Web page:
What does water taste like? Does water have a language? What if it stopped? These are just some of the questions Sydney-born artist Janet Laurence addresses with H20 Water Bar, her atmospheric installation at Paddington Reservoir Gardens.

Part of Art & About Sydney, the artist’s reflective work allows you to sample water sourced from various regions of Australia, as well as a diverse public program brimming with exciting talks and performances. Through her artwork and curation, Laurence hopes to emphasise the presence and instability of water. To do so, she connects this ubiquitous and essential, but often unnoticed element with history, politics and poetics.

Laurence has been fascinated by the natural world and its relationship with people throughout her career. “[Nature] has always been a force for my work. The more I worked with it, the more I realised how important it is that we understand the fragility of it,” said Janet, who spends a lot of time researching issues around conservation. “We can’t live without water. The political issue of water is global. We’re not realising this enough here [in Sydney] – we think we have plenty of water, but in future we may not. Mining, pollution and climate change are affecting our supply.”

Janet invites people to taste the differences in water in order to understand that it has its own history, being and personality. It’s a call to think about where water comes from and a reminder to stay connected to different issues around its fragility across the country. H20 Water Bar is set in the cool caverns of the Paddington Reservoir Gardens, within an inner chamber which is not usually open to the public.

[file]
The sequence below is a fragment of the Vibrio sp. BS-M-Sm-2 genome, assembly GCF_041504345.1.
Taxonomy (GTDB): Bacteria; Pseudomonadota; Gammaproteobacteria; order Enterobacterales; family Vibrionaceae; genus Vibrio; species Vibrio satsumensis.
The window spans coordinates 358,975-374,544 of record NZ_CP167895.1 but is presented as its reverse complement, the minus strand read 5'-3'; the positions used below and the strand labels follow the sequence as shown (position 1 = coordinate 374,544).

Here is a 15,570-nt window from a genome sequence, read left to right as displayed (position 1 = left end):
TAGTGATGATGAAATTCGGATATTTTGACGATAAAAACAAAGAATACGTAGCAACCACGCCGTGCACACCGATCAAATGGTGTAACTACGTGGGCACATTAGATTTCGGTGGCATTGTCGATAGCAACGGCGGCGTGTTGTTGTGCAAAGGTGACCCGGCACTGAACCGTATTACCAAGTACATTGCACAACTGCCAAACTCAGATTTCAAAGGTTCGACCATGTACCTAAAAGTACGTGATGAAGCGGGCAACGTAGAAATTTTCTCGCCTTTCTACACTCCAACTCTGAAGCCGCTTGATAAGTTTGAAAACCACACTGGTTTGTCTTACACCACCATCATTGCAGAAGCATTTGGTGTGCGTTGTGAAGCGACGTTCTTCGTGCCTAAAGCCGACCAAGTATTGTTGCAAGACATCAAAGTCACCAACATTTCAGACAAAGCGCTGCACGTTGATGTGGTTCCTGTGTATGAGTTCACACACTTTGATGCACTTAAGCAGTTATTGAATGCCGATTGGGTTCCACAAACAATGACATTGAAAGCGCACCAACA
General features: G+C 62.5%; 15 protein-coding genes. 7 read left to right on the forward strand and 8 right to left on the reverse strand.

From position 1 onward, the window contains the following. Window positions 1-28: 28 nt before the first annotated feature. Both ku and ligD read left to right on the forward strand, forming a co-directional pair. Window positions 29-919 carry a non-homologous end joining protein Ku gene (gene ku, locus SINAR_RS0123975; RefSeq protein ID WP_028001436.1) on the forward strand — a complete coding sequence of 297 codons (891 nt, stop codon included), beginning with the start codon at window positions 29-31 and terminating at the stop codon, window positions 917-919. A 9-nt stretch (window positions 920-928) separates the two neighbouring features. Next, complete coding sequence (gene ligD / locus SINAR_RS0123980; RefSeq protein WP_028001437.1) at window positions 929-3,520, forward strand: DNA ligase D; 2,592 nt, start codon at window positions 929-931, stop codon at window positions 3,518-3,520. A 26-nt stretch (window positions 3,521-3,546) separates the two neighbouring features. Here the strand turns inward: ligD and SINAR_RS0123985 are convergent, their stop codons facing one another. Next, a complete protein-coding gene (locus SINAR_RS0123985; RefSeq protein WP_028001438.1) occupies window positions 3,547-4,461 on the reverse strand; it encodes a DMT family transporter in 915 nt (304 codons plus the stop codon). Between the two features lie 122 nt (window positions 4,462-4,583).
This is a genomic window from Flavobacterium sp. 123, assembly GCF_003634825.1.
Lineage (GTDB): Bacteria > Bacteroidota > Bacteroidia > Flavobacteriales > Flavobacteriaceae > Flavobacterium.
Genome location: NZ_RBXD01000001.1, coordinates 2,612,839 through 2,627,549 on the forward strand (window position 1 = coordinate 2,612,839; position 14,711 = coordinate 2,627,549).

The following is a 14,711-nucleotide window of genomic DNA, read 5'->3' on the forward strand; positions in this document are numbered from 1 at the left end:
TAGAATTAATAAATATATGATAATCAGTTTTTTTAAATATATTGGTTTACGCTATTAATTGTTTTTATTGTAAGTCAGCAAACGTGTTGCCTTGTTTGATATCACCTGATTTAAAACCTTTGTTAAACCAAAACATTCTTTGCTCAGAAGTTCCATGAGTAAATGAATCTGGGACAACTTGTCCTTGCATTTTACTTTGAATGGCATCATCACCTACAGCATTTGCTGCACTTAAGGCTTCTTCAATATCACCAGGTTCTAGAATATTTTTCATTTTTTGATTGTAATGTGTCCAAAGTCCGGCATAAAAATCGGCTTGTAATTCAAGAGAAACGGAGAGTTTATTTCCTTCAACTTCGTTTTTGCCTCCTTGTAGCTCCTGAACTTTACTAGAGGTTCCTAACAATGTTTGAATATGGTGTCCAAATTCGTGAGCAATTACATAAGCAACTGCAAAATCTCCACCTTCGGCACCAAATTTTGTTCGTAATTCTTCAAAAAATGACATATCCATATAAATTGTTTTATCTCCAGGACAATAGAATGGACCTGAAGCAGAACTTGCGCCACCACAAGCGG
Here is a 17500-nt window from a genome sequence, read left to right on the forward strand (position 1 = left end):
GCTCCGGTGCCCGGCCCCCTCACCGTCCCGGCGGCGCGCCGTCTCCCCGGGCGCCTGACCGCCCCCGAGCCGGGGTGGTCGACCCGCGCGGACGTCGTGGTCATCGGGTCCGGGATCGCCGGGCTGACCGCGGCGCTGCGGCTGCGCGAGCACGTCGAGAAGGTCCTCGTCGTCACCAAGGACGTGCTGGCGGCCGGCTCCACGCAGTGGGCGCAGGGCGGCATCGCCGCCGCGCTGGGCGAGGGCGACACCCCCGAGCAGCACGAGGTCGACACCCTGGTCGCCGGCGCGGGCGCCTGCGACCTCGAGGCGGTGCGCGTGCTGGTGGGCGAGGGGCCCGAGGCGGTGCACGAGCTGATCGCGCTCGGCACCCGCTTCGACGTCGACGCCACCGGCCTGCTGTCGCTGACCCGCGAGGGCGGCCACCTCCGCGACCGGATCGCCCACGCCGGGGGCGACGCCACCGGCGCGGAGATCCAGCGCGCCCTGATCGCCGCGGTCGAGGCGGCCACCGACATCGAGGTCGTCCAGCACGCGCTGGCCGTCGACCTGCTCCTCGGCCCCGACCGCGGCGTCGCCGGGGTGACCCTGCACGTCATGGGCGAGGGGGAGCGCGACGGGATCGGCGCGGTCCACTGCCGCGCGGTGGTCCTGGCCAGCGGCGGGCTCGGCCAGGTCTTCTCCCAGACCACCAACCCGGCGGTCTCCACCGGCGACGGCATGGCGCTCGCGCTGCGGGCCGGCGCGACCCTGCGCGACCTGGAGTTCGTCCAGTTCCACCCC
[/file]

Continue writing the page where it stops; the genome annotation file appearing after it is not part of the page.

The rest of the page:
Don’t miss the series of events curated by Janet Laurence. Here are our picks:

The Aboriginal cultural value of water: From arid inland areas to rivers and wetlands, water has been central to Aboriginal culture for tens of thousands of years. Join Kamilaroi water scientist Bradley Moggridge as he shares traditional knowledge and contemporary experiences of the driest inhabited continent on earth.

When: 27 February, 6.30pm-7pm

How much: Free

Where: Paddington Reservoir Gardens

Waterloops: A performance by musicians Ben Fink and Mark Elliott exploring the musical possibilities of water. Vocals and soprano sax will play across looped sonic landscapes created from vessels filled with water.

When: 28 February, 6pm-8pm

How much: Free

Where: Paddington Reservoir Gardens

 

If Paddington Reservoir Gardens inspire you to search out other lesser-known watery sites around the city, we have just launched a brand new water-centric history walk on our free Culture Walks app.

Published: 18 Feb, 2016 | 0 Comments | Tags:

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